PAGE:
e-Bay, social care and the Big Society

May 11, 2011 at 1:09 pm Leave a comment

by Raj Cheema

Last month, Slivers-of-Time Markets launched a video about the impact their ‘e-bay’ software is having in the social care market. The aim of the video: getting the message across to central government that their work could be a powerful catalyst in encouraging volunteerism in the social care market – on a local level.

Slivers-of-Time Markets help organisations create an online market place where time from local people becomes the currency between time-seekers and time-givers. For example, Tesco use the Sliver of Time system as an over-booking system to enable their staff to pick extra hours of work. It lets shopworkers sign up for extra shifts in their own or other nearby stores when they have free time to do extra work.

Slivers-of-Time Markets was one of the projects that participated in Innovation Unit’s enabling independent living programme. The organisation wanted to adopt the online software for the social care market and, noting their high-potential in light of the personalising social care agenda, we connected them to six local authorities in London. By enabling individuals to contract directly with one another, Slivers-of-Time Markets opens up the labour market and places control in the hands of service users.

According to a recent report from a group of charities, nearly one in four disabled and older people have experienced cuts to services and increased charges for care, with families “pushed to breaking point”. In a survey conducted by charities including Carers UK, the Alzheimer’s Society, Macmillan Cancer Support and Scope, more than a fifth of respondents said services had been cut back even though their needs had stayed the same.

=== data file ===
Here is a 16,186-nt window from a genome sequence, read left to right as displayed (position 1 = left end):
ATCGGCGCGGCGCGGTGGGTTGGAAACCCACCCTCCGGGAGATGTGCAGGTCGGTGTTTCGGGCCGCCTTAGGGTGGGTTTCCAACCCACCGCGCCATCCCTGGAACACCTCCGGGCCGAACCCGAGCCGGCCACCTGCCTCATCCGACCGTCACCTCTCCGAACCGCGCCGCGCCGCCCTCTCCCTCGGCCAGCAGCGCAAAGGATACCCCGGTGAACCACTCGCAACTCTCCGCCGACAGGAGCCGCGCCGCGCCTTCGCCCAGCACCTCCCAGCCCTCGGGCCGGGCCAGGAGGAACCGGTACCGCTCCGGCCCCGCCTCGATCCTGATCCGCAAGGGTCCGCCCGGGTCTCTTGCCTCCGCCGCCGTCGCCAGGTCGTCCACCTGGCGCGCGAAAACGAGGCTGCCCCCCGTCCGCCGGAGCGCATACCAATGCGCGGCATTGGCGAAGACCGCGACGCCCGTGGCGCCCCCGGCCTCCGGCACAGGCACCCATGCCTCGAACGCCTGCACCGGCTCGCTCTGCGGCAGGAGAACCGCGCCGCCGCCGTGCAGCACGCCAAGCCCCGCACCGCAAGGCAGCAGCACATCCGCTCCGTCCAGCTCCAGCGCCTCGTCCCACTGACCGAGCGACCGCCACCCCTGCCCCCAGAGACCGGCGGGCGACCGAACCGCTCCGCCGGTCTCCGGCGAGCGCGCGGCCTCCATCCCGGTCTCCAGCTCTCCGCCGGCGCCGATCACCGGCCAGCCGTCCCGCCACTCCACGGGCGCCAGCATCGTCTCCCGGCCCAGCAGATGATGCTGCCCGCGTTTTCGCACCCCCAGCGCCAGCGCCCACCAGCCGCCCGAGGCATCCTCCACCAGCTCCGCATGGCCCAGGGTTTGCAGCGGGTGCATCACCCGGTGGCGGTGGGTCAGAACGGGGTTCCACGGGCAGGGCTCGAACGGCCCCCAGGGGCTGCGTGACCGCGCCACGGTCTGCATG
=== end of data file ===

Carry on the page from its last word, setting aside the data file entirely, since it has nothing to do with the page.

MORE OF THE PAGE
In this video, Slivers of Time talk about their work with Hertfordshire County Council. Hertfordshire have a large group of elderly people who need support but fall below the elgibility threshold. The online system enables time-seekers to find local (vetted) volunteers who can donate some time and help out with isolated elderly people. The potential of this scheme to transform the way in which social care is delivered personally has recently been noted in the Local Government Chronicle and Community Care.

Slivers-of-Time Markets is now hoping the government will support a series of regional trials to encourage local volunteers to give some time and support local authorities in meeting the needs of the vulnerable. If ever there’s going to be a success story of Big Society in action during the recession – surely this has got to be a strong contender? Good luck Slivers – we have our fingers crossed!

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